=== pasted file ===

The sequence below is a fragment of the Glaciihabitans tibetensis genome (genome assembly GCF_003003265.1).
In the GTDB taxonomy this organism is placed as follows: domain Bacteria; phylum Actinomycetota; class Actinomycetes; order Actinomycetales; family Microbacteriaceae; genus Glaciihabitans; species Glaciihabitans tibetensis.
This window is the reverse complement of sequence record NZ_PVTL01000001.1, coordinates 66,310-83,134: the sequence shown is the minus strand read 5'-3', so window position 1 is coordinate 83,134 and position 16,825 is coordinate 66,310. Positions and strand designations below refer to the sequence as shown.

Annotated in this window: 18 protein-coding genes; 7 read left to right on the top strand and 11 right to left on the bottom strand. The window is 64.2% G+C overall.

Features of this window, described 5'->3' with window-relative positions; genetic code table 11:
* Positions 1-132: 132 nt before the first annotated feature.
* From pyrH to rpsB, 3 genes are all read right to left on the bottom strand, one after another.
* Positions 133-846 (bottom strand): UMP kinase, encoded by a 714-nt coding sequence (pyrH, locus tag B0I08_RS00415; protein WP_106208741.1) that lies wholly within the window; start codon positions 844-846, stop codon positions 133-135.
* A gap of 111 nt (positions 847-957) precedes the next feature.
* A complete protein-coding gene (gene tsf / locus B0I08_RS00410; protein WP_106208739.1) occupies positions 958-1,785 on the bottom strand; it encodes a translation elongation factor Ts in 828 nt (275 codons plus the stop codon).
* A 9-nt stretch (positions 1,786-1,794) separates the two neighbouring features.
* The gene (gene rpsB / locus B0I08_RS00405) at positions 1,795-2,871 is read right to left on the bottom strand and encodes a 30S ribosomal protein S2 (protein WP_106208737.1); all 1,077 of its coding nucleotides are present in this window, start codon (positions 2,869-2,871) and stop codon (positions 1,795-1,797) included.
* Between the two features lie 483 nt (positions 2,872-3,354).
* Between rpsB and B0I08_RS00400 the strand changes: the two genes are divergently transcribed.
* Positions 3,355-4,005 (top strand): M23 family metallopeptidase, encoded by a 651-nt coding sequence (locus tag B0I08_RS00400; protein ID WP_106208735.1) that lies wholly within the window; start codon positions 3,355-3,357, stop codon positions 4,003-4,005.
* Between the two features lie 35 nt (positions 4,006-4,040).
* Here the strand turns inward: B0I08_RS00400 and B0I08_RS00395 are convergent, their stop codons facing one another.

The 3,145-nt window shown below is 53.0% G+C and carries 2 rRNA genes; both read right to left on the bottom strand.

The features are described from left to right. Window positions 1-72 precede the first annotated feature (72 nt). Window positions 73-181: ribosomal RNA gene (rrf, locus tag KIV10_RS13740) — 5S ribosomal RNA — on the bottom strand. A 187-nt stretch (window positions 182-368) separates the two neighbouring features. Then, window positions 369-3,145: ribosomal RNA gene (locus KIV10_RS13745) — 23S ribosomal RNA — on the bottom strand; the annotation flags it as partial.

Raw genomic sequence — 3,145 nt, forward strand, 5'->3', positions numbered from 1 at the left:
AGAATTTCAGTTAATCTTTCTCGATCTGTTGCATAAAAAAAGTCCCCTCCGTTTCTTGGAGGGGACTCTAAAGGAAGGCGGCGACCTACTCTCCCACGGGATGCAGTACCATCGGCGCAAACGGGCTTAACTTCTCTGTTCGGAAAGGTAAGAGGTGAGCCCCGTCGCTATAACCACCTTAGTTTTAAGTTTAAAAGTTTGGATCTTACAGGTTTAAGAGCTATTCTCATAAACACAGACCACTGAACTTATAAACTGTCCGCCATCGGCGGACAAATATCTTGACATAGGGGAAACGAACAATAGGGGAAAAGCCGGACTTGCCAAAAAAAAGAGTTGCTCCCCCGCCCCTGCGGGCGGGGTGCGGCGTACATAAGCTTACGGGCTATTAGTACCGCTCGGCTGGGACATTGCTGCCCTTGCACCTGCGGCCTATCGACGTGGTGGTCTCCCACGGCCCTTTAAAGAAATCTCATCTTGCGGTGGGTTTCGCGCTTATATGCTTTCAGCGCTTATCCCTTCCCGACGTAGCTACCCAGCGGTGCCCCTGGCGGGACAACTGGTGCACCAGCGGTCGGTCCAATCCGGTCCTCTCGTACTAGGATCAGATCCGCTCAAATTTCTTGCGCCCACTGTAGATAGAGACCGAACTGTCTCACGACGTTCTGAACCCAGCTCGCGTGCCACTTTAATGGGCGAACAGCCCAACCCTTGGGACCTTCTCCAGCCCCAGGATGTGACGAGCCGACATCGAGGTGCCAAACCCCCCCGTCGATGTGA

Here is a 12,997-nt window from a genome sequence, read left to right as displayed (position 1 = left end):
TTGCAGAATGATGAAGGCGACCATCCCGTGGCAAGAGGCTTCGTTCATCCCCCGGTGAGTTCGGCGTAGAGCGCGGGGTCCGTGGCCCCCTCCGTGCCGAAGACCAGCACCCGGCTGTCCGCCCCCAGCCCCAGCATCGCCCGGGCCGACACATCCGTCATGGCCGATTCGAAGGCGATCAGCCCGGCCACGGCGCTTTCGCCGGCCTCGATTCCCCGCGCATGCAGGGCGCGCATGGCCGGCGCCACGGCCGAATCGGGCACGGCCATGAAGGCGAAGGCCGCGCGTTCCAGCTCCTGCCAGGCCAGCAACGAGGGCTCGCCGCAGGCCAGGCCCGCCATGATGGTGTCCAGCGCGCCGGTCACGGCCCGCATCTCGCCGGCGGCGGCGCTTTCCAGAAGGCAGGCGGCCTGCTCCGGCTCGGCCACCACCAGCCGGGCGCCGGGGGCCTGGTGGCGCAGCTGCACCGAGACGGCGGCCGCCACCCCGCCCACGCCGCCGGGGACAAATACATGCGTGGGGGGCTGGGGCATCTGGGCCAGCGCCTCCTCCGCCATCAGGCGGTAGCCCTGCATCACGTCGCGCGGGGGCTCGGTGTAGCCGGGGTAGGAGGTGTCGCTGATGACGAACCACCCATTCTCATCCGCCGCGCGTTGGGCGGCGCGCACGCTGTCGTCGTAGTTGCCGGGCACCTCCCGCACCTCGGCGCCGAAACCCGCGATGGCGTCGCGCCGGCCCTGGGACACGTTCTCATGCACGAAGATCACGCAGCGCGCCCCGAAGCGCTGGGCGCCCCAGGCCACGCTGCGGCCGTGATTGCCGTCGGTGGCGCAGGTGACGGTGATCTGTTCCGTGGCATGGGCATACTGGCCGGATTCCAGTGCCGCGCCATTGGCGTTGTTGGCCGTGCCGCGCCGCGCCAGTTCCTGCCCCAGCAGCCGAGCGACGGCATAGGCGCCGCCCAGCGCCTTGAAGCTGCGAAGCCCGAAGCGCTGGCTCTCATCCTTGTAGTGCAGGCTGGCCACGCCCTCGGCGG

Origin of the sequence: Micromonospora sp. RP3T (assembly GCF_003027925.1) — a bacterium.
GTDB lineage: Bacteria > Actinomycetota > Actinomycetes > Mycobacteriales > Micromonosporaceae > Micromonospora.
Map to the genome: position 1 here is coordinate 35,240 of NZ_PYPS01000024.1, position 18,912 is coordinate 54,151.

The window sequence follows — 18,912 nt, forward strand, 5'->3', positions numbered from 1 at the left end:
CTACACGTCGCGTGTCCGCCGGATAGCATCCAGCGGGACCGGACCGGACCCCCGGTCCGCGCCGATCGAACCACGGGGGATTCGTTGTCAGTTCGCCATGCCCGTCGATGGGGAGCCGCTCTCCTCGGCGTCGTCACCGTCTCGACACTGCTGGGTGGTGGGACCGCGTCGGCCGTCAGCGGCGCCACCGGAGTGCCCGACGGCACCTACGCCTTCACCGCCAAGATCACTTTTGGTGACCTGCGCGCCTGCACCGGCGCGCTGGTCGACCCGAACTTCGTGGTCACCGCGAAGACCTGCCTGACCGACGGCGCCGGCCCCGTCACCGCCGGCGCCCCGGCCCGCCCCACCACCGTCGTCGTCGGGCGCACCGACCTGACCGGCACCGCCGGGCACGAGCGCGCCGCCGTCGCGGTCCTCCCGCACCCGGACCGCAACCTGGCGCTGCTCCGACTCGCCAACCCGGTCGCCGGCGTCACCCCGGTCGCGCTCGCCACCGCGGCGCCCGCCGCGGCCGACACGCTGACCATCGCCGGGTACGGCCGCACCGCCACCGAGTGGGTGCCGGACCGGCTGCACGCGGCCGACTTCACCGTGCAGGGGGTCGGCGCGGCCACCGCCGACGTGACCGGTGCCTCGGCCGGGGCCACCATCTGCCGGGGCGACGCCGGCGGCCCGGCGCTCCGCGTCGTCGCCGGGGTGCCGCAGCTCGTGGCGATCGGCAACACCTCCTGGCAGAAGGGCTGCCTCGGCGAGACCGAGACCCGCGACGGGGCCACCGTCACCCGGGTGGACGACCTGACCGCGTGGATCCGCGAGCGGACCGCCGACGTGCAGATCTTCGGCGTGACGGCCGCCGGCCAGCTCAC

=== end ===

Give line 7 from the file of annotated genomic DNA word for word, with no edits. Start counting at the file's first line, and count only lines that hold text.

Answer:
* From pyrH to rpsB, 3 genes are all read right to left on the bottom strand, one after another.